Technology has given rise to data – reams of it. In fact, in today’s digital environment there is more data available to manufacturers than in all of history combined. Yet for many manufacturers big data is a big problem.
The issue is not with the volume or quality of data – but rather with deriving its value. The challenge for many manufacturers lies in tapping into this information, putting it into context, and gaining direction from it. Manufacturing data is useless without the means to translate it into manufacturing analytics that support decisions.
The Big Data Dilemma
Data intelligence is derived from raw numbers. This information must be analyzed and translated into actions that impact the business. But with data accumulating faster than it can be transformed into manufacturing analytics, companies are missing opportunities.
This missing link between raw numbers and manufacturing analytics is very real and prevalent across industries. A recent report by Wakefield Research reveals that while 96% of data executives use the information to create new revenue streams, only 20% are able to use all captured data. This means that fully 80% of companies are operating partially in the dark and failing to capitalize on opportunities and investments.
Accordingto the study, 78% of those interviewed confirm that data is growing faster than their ability to derive value from it. This not only creates missed opportunities but is severely restricting ROI. Leading reasons for the data analysis problem include a lack of technical skills (43%) and poor or outdated data infrastructure (34%).
A leading cause for this inability to fully leverage data intelligence is that information is largely inaccessible. A staggering 98% of data executives say that data silos exist in their companies, and 69% report that their data is trapped and unable to be fully used. These factors are traced to the time required to retrieve the data (46%), the risk of disruption (44%), and the expense associated with accessing it (44%).
Yannick Desmarais, founder, and CEO of Worximity, says that this dilemma is blocking improvement opportunities and suppressing significant growth.
“Management must have actionable data without relying on a team of analysts to provide it. And for those overseeing multiple plants, the sheer volume of data can be overwhelming.”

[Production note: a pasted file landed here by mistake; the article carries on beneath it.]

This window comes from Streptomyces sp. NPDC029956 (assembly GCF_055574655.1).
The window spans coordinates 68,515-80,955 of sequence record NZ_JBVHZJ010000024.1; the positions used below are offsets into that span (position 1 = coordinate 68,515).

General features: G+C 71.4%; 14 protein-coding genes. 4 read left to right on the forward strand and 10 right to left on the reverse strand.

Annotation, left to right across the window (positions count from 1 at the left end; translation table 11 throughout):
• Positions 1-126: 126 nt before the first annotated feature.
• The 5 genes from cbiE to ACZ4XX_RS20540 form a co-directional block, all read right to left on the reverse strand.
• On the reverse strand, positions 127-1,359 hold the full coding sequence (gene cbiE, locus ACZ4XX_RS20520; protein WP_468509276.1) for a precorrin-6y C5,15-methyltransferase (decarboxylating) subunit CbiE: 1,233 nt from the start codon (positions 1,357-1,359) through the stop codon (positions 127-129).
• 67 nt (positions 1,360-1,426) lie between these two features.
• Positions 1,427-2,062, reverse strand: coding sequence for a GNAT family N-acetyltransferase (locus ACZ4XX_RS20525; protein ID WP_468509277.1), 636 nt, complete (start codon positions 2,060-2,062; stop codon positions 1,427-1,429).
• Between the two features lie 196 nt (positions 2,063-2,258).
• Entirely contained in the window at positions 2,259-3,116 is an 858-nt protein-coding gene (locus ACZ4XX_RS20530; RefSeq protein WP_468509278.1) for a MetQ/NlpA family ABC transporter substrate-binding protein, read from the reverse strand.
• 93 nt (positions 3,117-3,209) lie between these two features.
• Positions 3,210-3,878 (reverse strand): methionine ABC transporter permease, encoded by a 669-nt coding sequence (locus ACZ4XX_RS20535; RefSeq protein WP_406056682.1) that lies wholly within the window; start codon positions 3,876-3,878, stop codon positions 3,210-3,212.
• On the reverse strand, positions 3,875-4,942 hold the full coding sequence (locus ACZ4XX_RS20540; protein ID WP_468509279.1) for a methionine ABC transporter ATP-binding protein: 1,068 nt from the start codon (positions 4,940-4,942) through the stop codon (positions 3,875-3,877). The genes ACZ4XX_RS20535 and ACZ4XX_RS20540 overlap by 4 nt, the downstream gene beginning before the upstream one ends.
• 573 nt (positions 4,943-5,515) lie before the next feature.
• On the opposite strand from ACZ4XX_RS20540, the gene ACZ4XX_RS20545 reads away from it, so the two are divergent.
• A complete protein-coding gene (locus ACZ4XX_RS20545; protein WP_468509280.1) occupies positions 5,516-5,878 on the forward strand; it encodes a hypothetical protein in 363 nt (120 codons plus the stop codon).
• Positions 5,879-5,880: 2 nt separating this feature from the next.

Desmarais further explained that decision-makers must have the ability to project the impact of decisions across the entire company.
“Imagine that a manufacturer cuts its costs to win a large contract or to keep from losing a customer. On the surface, this might sound like a winning proposition. But all actions have consequences, and the manager must be able to accurately forecast the impact of winning or losing a contract throughout the company and how that translates into the bottom line. Without manufacturing analytics, this is impossible or subject to human error.”
From Data Acquisition to Data Intelligence
Data obtained from monitoring machines, operations, and systems provides manufacturers with the opportunity to exploit these statistics toward enhancing production. An article on indeed.com mentions that, in addition to increasing production and reducing downtime, this information can be leveraged toward improvement goals that might include improving workflows and increasing product quality.
The article calls out aggregation as aproven method to help implement manufacturing analytics. Compiling large amounts of raw information from multiple sources into a single database helps companies to analyze the data and extract insights while mitigating manual steps.
A growing number of companies taking advantage of manufacturing analytics are turning to Worximity to capture operating data from production machines, aggregate the data into a data base, then use the information to address inefficiencies, identify improvement opportunities, determine investment, and quantify the return on that investment.
Prolifik is a leading supplier of high-quality galvanized steel ventilation ducts. The company’s Director of Continuous Improvement, Veronic Chenier, leveraged analytics from Worximity’s Manufacturing Digital Performance Manager to make improvements on a production line. Once stoppages were reducedand throughput increased on that line, Chenier was able to real locate labor essentially gaining half of a resource.
For Prolifik and the 20% of companies who are fully tapping into their data, analytics are guiding decisions that are translating into measurable bottom-line improvements.
Breaking Down Your Data
It’s no secret that data is the fuel that powers business. It provides actionable insights, predicts future outcomes, drives improvement, and provides confidence for critical decision-making. What seems to be a secret is how to unlock and extract its value.
A 2022 article from World Economic Forum references a 2021 study of 1300+ manufacturing executives. The findings revealed that just 39% had successfully scaled data-driven use cases beyond the production process of a single product and thus achieved a clearly positive business case.
On the surface, deriving manufacturing analytics from raw data can appear intimidating. The key is to break the process down into smaller manageable objectives and digestible content.
Begin by answering these questions:
· Why is this data needed?
· What information is needed?
· Where can we access that information?
· With whom should that data be shared?
Worximity works with manufacturers of all types and sizes to collect, analyze and translate production data into manufacturing analytics that drive the right actions. Don’t be intimidated or overwhelmed by big data. We’ll provide the tools and resources to guide you through the process every step of the way. Learn just how.